Bl. George Napper, Martyr


When Queen Elizabeth I came to the throne in 1588, she set her British kingdom against the pope by declaring herself “Supreme Governor” in matters spiritual and temporal, and denouncing loyalty to the Bishop of Rome as an act of treason. Thenceforth all Christians in the realm were required to follow the state religion or else …

Many Catholics, motivated by stark fear of the monarch, did enroll in the Church of England, but a good many refused to do so. These were branded as “recusants” (that is, “refusers”), and subjected to various discriminatory laws.

George Napper (or Napier) belonged to a Catholic recusant family of considerable prominence, (and was grand nephew of the English Franciscan cardinal, William Peyto). Born at Holywell Manor in Oxfordshire, he managed to secure entrance in 1565 at Corpus Christi College, Oxford, but was expelled in 1568 as a recusant. In 1580 he was arrested as a recusant and imprisoned for over eight years.

Weary of imprisonment at the end of that time, Napper decided to capitulate, and declared his acceptance of the religious supremacy of the Queen. But after his release from jail, he became increasingly ashamed of having given in. Determined to make generous amends for having rejected the pope, he decided to study for the Catholic priesthood. God had given him a second chance.

Crossing the English Channel to Douay in Flanders, he now sought admission to the English College there. Ordained a Catholic secular priest in 1596, he was sent back to England in 1603 and spent the remaining seven years of his life on the mission in his native Oxfordshire.

English Catholics abroad had begun in the 1570s to establish schools on the European continent like the English College in Rome and the English College in Douay for the training of young British Catholics for work as priestly missionaries in the homeland. Upset by this undertaking, Queen Elizabeth had enacted in 1585 new anti-Catholic legislation, which established as an act of treason punishable by traitor’s execution the return of any native-born men ordained Catholic priests outside of Britain to carry on in England a Catholic ministry. Many more English recusants would die for their faith thereafter, not only the courageous priests but the lay people who abetted them.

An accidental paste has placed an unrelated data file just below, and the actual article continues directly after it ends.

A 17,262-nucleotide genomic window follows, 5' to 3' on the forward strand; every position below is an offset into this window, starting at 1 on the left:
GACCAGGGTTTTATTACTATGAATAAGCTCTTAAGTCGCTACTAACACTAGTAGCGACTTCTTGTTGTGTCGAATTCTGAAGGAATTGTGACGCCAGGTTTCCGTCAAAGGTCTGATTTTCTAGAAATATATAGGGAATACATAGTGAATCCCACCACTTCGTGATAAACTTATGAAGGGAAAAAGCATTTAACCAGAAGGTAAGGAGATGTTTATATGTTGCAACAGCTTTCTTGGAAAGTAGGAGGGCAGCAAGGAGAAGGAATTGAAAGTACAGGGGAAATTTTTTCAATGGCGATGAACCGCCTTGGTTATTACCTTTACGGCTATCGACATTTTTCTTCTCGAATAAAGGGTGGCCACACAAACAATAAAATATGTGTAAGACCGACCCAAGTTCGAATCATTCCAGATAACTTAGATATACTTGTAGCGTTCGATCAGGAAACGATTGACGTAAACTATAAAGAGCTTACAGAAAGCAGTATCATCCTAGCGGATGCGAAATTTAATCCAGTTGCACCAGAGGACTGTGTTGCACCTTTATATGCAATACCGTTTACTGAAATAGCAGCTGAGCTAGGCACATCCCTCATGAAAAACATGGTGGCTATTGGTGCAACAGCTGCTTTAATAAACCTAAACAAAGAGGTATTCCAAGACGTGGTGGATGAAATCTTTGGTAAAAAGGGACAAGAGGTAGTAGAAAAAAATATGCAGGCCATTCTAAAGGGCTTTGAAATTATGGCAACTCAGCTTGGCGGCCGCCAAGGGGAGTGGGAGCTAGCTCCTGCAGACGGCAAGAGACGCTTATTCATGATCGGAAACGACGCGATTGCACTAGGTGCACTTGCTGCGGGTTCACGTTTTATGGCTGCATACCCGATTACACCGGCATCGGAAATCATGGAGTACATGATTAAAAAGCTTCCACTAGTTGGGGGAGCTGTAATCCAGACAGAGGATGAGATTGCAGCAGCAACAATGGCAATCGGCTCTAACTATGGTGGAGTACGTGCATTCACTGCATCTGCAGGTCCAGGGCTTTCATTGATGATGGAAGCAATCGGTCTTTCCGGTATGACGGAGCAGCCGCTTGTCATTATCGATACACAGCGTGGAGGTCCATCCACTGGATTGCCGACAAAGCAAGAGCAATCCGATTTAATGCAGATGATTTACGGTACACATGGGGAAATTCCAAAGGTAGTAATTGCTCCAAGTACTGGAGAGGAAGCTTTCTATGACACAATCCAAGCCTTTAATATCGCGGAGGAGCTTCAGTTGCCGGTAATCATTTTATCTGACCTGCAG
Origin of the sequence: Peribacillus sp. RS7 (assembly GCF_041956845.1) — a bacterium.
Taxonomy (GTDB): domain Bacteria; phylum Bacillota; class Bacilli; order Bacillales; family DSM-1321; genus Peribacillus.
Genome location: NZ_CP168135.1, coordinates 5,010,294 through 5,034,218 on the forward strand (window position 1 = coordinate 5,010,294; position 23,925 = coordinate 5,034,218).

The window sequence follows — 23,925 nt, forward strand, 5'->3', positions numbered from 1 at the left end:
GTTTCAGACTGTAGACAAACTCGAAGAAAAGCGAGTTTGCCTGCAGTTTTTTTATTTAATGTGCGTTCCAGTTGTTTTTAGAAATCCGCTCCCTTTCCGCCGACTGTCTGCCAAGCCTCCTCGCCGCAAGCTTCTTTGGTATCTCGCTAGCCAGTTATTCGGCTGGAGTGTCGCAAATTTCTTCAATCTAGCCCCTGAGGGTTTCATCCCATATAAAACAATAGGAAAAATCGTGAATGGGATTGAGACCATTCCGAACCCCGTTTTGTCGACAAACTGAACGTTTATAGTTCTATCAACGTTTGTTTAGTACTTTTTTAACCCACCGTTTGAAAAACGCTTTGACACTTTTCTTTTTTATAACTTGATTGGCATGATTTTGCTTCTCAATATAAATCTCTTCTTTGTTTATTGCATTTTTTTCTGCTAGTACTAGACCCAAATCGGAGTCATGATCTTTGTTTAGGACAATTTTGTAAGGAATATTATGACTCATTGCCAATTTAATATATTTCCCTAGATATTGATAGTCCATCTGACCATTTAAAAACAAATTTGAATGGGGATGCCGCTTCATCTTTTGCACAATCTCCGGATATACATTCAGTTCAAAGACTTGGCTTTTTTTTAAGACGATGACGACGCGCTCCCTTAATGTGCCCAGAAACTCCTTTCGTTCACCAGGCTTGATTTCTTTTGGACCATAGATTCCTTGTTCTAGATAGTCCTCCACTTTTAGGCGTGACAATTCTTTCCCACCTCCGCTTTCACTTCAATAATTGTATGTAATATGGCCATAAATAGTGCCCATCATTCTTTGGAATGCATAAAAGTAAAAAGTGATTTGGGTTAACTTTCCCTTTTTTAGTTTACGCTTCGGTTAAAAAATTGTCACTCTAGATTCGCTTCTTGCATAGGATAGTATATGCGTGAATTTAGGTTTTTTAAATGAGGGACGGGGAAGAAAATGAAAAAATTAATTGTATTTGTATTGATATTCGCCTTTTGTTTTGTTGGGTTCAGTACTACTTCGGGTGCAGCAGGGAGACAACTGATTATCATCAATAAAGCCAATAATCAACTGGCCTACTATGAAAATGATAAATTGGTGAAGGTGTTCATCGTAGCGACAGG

Father Napper naturally followed the policy of working in secrecy, but like many another brave priest, he was at one point apprehended by the police as a suspect. They caught up with him outside a village near Oxford early in the morning of July 19, 1610. Those who had stalked him failed in searching him to find two Eucharistic hosts and a small reliquary that he carried concealed on his person. They did find, however, his breviary and set of holy oils. These provided evidence enough to his priesthood to present at the next court session.

Napper’s friends managed to obtain a stay of his execution when he was arraigned, and were working for a total reprieve. But while in prison Father George ministered to a certain condemned criminal, who died declaring himself a Catholic. Now, “reconciling” a fallen-away Catholic was a particularly heinous crime according to the current anti-Roman legislation. The Anglican clergy therefore raised a row with the court, demanding capital action against the prisoner. Under cross-examination, Napper admitted that he had reconciled the man in question. He even said, wittily, that he would be glad to do the same for the judges. Somehow he was again reprieved. But then he refused to take the oath of allegiance that described the pope’s power to depose as “impious, heretical and damnable”. That was too much for the court to take. George Napper was condemned to death.

“Seminary priest” Napper was executed at Oxford on November 9, 1610. Elizabeth herself was by then seven years dead, but the victim priest in his last remarks, prayed publicly for her successor, James 1.

A fellow prisoner later wrote about Father Napper’s missionary career, that he had been “remarkably laborious in gaining souls for God.” Even in prison he had been the soul of compassion. “His charity was great, for if any poor prisoner wanted either meat to fill him or clothes to cover him he would rather be cold himself than they should.”

It is clear that Blessed George Napper fully deserved the second chance that God had seen fit to give him.

--Father Robert F. McNamara